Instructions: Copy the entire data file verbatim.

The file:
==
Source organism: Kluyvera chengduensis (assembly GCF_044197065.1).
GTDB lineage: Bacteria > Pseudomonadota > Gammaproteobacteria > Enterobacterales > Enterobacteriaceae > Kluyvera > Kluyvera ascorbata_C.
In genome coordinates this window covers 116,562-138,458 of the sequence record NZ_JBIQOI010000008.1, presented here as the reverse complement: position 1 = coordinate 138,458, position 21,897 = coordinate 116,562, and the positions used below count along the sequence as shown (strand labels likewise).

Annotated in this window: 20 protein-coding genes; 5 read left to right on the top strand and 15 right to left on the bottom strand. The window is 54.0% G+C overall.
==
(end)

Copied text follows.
Source organism: Kluyvera chengduensis (assembly GCF_044197065.1).
GTDB lineage: Bacteria > Pseudomonadota > Gammaproteobacteria > Enterobacterales > Enterobacteriaceae > Kluyvera > Kluyvera ascorbata_C.
In genome coordinates this window covers 116,562-138,458 of the sequence record NZ_JBIQOI010000008.1, presented here as the reverse complement: position 1 = coordinate 138,458, position 21,897 = coordinate 116,562, and the positions used below count along the sequence as shown (strand labels likewise).

Annotated in this window: 20 protein-coding genes; 5 read left to right on the top strand and 15 right to left on the bottom strand. The window is 54.0% G+C overall.